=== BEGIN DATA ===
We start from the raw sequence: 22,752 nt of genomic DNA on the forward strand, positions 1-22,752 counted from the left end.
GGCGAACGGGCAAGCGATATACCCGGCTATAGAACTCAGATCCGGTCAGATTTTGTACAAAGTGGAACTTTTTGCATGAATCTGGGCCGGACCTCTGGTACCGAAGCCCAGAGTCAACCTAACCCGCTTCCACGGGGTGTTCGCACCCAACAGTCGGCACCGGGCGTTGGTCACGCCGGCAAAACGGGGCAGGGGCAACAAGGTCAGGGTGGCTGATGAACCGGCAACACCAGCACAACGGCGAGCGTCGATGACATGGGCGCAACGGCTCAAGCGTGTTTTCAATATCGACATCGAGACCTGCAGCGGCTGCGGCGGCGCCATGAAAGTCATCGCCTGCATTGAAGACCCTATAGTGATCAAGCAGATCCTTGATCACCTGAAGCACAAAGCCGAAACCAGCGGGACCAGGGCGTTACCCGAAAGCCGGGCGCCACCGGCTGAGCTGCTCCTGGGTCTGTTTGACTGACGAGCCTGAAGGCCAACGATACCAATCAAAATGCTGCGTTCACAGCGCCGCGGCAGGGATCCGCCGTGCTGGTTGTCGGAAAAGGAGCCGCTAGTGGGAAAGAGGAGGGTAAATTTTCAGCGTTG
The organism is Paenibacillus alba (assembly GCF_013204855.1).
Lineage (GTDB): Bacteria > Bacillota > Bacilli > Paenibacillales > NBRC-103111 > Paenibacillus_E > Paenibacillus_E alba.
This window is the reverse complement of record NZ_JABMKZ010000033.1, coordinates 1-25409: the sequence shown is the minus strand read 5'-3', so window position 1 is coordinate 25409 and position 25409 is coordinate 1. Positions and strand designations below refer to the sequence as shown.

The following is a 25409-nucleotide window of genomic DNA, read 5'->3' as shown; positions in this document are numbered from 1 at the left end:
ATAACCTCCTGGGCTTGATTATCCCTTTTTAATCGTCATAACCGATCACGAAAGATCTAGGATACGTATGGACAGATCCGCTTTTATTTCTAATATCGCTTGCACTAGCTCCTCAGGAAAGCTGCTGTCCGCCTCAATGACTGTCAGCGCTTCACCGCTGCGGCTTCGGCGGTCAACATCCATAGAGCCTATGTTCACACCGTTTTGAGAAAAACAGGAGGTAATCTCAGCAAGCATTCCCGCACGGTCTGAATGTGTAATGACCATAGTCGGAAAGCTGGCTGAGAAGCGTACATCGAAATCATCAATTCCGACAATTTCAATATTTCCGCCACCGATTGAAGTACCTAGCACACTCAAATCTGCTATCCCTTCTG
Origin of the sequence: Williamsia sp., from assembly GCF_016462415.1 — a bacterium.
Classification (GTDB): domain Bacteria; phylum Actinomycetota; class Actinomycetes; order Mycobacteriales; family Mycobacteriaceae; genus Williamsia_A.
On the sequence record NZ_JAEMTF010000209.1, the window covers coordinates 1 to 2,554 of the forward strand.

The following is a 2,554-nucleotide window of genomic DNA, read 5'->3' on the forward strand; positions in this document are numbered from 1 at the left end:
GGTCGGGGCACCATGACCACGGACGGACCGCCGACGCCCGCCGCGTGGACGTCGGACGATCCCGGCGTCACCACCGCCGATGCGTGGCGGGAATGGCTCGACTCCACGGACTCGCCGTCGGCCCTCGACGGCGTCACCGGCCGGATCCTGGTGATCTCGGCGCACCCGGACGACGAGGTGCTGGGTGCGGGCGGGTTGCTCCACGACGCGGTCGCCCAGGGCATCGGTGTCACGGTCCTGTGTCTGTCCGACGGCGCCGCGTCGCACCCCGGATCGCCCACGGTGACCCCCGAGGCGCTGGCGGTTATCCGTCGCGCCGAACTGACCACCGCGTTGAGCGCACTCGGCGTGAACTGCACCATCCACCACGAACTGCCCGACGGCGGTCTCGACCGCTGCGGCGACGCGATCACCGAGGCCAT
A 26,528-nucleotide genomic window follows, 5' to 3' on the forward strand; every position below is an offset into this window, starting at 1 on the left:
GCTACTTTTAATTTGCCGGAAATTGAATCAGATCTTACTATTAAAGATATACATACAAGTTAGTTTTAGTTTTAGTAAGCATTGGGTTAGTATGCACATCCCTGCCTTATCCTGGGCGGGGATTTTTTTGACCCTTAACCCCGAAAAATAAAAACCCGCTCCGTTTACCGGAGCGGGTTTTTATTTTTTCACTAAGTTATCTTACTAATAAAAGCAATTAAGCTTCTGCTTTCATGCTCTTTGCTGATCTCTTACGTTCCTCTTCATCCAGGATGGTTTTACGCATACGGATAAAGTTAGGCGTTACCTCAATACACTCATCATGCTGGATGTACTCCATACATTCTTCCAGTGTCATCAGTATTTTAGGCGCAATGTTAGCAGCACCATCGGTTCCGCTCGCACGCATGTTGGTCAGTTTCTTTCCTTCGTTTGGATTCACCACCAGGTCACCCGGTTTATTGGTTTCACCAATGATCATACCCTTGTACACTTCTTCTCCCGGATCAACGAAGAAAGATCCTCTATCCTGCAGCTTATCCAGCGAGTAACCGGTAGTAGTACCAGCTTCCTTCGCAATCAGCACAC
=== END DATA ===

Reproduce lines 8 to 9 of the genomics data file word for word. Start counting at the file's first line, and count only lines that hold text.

Origin of the sequence: Williamsia sp., from assembly GCF_016462415.1 — a bacterium.
Classification (GTDB): domain Bacteria; phylum Actinomycetota; class Actinomycetes; order Mycobacteriales; family Mycobacteriaceae; genus Williamsia_A.